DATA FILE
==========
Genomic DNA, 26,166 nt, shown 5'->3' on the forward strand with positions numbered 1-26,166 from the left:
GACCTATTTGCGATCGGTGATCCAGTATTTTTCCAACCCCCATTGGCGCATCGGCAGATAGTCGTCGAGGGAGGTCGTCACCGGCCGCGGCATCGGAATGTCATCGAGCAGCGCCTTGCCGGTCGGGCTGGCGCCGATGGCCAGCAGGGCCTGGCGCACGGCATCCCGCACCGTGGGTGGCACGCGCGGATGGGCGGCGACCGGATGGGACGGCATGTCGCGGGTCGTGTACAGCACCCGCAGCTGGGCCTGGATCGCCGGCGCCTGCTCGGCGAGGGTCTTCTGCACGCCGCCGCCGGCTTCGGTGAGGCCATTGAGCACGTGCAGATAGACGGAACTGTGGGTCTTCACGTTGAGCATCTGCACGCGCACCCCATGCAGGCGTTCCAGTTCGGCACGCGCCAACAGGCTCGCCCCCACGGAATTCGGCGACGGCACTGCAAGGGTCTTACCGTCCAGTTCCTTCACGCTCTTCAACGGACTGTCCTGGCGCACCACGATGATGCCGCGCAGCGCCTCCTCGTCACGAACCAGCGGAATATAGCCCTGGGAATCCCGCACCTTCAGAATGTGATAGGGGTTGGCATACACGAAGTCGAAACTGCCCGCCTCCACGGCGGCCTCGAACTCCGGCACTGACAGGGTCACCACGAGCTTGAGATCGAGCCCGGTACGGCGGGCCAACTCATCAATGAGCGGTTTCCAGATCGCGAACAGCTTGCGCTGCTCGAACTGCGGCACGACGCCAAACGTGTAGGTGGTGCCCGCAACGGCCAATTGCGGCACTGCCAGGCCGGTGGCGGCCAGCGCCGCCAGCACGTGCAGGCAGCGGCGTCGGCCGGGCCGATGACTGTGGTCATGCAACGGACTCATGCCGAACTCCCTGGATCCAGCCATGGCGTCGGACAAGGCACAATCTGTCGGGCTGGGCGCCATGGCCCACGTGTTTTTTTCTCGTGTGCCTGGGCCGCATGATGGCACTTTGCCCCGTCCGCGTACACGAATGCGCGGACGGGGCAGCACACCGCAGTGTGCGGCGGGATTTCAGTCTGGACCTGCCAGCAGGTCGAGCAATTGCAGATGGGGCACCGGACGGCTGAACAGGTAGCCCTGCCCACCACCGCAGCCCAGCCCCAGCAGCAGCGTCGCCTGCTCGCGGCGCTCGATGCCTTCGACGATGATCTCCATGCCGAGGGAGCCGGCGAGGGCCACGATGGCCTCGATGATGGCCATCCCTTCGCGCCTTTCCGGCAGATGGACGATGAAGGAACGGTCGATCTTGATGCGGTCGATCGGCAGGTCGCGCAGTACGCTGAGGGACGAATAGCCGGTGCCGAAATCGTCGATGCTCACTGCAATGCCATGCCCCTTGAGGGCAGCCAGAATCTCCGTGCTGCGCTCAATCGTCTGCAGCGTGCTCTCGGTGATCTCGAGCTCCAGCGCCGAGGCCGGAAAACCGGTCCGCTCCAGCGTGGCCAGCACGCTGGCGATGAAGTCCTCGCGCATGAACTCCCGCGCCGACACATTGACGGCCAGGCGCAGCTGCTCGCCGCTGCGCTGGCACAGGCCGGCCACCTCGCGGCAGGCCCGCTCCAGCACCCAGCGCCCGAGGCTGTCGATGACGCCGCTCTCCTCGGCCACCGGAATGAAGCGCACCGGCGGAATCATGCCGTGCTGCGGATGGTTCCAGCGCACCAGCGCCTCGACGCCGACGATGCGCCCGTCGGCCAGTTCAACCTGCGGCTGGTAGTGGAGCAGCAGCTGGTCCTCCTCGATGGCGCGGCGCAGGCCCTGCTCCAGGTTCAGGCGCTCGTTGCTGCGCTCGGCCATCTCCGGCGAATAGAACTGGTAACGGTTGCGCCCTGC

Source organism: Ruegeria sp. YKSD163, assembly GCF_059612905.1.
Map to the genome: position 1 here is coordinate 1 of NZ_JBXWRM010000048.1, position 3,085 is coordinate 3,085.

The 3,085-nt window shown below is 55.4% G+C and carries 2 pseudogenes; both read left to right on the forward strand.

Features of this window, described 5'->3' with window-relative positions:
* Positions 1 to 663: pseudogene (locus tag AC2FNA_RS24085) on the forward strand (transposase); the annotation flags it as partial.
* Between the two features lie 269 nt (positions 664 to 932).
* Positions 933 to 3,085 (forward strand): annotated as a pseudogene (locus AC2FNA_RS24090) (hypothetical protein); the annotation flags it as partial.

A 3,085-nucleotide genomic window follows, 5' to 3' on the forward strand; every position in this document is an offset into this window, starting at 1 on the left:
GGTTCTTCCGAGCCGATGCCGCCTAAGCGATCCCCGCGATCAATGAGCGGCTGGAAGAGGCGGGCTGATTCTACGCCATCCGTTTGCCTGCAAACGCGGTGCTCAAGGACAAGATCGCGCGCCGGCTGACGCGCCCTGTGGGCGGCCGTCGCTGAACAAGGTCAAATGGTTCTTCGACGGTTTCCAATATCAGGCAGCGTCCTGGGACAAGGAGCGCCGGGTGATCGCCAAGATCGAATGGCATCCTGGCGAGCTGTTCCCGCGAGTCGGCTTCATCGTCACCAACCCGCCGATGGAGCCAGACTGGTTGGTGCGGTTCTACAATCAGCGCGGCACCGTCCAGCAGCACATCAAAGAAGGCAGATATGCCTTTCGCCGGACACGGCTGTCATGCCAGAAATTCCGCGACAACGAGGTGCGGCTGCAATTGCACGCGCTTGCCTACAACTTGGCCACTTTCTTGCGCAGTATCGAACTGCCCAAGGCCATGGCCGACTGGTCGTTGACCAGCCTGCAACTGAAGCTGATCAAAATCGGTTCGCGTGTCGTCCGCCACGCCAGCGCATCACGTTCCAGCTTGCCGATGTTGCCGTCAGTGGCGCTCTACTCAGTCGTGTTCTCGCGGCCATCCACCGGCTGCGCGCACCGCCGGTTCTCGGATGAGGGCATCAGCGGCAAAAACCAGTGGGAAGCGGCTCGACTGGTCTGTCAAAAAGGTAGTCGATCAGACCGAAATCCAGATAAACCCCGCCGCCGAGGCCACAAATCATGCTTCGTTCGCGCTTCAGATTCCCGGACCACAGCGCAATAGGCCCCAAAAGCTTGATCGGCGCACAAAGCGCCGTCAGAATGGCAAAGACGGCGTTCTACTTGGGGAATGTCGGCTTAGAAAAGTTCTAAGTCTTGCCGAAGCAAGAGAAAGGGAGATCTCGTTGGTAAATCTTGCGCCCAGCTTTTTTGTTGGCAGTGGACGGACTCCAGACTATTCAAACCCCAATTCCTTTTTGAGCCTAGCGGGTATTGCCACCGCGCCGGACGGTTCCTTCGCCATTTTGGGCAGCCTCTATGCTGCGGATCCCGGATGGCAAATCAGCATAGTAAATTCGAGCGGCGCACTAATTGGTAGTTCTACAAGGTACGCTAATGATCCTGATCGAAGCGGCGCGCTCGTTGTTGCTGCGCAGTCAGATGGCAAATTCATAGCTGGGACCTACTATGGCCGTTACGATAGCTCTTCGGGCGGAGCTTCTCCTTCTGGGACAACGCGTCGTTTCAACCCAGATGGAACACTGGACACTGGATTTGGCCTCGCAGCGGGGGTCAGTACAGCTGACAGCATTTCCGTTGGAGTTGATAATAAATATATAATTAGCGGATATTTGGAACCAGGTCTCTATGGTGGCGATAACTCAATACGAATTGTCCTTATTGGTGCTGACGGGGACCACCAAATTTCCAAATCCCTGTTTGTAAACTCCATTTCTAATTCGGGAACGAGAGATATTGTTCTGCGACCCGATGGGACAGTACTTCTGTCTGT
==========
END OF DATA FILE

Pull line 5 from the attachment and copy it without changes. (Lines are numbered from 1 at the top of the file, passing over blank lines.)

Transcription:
The 3,085-nt window shown below is 55.4% G+C and carries 2 pseudogenes; both read left to right on the forward strand.